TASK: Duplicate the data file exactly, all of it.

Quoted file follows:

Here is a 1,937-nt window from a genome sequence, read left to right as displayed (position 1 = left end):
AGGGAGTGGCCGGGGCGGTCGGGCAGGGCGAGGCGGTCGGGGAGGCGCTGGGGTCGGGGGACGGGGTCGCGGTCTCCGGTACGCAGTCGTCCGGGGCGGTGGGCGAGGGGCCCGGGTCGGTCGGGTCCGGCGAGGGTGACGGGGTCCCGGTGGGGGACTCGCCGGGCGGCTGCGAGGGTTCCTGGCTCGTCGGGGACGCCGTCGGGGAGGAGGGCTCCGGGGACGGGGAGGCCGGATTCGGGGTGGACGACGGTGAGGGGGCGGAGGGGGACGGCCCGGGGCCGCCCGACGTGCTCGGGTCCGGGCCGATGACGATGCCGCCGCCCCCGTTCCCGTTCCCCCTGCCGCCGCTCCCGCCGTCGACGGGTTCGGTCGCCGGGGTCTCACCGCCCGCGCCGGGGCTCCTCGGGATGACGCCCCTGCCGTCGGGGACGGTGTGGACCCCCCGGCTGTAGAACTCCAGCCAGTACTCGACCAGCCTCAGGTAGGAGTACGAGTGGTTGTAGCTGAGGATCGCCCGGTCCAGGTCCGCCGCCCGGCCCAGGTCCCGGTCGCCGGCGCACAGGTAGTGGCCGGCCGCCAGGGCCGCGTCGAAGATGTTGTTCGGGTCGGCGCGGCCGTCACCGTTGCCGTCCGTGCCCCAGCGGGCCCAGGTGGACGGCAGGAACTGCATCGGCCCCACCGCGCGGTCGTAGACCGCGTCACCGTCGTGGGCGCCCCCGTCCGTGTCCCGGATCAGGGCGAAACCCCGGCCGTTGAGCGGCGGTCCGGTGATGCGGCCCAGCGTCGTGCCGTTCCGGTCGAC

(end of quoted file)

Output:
Here is a 1,937-nt window from a genome sequence, read left to right as displayed (position 1 = left end):
AGGGAGTGGCCGGGGCGGTCGGGCAGGGCGAGGCGGTCGGGGAGGCGCTGGGGTCGGGGGACGGGGTCGCGGTCTCCGGTACGCAGTCGTCCGGGGCGGTGGGCGAGGGGCCCGGGTCGGTCGGGTCCGGCGAGGGTGACGGGGTCCCGGTGGGGGACTCGCCGGGCGGCTGCGAGGGTTCCTGGCTCGTCGGGGACGCCGTCGGGGAGGAGGGCTCCGGGGACGGGGAGGCCGGATTCGGGGTGGACGACGGTGAGGGGGCGGAGGGGGACGGCCCGGGGCCGCCCGACGTGCTCGGGTCCGGGCCGATGACGATGCCGCCGCCCCCGTTCCCGTTCCCCCTGCCGCCGCTCCCGCCGTCGACGGGTTCGGTCGCCGGGGTCTCACCGCCCGCGCCGGGGCTCCTCGGGATGACGCCCCTGCCGTCGGGGACGGTGTGGACCCCCCGGCTGTAGAACTCCAGCCAGTACTCGACCAGCCTCAGGTAGGAGTACGAGTGGTTGTAGCTGAGGATCGCCCGGTCCAGGTCCGCCGCCCGGCCCAGGTCCCGGTCGCCGGCGCACAGGTAGTGGCCGGCCGCCAGGGCCGCGTCGAAGATGTTGTTCGGGTCGGCGCGGCCGTCACCGTTGCCGTCCGTGCCCCAGCGGGCCCAGGTGGACGGCAGGAACTGCATCGGCCCCACCGCGCGGTCGTAGACCGCGTCACCGTCGTGGGCGCCCCCGTCCGTGTCCCGGATCAGGGCGAAACCCCGGCCGTTGAGCGGCGGTCCGGTGATGCGGCCCAGCGTCGTGCCGTTCCGGTCGAC